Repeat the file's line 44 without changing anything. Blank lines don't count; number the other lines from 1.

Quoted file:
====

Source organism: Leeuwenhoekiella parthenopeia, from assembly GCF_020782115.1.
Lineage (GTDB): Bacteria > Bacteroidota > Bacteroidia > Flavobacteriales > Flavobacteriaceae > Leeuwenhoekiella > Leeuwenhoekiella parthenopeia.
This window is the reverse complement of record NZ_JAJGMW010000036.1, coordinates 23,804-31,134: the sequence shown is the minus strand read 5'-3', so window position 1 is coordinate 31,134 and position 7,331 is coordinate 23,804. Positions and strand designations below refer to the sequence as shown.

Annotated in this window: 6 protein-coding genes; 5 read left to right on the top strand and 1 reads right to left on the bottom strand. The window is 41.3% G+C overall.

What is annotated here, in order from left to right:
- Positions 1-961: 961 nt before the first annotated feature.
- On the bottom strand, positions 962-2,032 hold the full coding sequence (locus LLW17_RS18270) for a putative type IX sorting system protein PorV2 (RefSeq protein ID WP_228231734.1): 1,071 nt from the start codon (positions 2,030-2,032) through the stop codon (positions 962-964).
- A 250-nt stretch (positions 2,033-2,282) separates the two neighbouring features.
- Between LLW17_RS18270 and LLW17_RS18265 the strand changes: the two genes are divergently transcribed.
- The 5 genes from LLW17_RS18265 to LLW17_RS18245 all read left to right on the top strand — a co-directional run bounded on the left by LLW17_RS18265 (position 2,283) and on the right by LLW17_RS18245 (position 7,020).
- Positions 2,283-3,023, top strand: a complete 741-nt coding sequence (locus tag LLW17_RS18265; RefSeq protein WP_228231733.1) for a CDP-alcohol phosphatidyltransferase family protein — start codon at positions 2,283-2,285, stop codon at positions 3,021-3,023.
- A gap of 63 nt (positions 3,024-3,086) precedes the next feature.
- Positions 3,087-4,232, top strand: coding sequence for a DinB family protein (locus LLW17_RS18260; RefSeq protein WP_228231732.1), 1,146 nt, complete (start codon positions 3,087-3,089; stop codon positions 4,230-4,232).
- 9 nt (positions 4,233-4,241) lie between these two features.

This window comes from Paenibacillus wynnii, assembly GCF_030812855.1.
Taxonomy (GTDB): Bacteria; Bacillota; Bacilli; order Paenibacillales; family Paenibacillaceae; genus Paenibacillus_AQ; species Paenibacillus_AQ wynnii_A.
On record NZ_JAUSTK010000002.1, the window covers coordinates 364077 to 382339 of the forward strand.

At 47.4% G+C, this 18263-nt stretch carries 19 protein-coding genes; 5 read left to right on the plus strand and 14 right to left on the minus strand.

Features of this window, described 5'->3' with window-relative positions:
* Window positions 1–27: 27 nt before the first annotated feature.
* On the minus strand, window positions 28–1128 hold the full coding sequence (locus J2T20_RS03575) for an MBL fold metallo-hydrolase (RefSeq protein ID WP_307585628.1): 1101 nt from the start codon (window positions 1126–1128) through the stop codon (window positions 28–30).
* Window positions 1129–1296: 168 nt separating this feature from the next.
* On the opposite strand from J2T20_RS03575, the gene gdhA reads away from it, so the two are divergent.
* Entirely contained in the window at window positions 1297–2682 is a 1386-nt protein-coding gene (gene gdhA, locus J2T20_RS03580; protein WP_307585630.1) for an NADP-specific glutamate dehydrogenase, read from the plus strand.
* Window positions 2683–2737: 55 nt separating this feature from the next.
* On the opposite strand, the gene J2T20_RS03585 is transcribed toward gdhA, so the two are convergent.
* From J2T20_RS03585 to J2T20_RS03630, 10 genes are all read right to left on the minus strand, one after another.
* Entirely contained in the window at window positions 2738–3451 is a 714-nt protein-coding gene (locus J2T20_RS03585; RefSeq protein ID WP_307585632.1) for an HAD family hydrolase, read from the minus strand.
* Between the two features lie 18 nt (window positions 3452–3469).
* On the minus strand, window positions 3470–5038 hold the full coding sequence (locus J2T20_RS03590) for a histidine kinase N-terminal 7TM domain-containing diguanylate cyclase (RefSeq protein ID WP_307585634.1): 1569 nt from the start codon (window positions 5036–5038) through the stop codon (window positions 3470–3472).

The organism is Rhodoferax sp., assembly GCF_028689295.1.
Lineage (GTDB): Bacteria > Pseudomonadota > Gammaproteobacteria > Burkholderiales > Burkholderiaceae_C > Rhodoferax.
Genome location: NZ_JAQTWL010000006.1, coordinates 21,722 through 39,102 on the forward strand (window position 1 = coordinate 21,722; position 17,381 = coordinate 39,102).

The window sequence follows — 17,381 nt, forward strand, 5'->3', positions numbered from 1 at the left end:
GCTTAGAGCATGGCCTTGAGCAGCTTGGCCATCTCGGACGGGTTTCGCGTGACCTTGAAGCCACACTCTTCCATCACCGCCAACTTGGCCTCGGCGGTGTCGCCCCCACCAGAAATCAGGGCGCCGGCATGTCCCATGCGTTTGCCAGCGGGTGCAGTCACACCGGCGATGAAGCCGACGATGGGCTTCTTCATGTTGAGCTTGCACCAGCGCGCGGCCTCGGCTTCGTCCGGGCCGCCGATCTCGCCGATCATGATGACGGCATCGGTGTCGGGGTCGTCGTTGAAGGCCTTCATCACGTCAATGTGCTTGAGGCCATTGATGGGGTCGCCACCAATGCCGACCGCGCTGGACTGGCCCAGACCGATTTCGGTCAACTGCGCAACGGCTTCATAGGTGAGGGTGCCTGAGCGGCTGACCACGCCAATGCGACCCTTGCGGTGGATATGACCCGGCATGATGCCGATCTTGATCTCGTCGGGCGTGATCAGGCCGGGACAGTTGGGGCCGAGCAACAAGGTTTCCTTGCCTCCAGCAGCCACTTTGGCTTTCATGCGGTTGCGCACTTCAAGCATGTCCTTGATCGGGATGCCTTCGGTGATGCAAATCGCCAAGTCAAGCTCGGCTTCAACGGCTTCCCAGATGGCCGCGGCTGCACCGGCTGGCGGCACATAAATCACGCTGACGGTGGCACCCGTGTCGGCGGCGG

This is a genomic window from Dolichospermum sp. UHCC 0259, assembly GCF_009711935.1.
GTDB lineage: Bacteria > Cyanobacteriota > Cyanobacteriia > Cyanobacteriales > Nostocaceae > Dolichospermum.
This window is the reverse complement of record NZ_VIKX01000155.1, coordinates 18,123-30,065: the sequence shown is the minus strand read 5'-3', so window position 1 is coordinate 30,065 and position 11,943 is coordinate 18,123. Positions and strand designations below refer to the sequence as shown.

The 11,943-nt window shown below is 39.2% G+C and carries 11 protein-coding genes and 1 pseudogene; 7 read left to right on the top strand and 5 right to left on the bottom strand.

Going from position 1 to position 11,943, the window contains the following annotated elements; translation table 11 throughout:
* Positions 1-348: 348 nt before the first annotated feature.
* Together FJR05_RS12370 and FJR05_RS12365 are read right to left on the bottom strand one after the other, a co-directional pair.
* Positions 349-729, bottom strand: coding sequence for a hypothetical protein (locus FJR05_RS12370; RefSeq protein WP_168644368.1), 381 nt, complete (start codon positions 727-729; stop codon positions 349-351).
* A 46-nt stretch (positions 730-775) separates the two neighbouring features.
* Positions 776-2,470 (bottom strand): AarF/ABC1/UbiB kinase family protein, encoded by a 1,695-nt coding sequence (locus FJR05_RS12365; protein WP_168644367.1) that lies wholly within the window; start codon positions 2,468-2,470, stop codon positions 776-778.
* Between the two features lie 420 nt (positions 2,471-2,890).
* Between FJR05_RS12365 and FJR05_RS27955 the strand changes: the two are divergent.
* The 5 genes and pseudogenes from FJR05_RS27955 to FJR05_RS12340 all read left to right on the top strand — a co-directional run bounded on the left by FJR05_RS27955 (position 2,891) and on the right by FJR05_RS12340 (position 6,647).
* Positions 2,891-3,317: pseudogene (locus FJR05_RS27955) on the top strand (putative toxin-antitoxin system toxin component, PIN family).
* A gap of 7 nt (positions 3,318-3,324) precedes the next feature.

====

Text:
* A 46-nt stretch (positions 730-775) separates the two neighbouring features.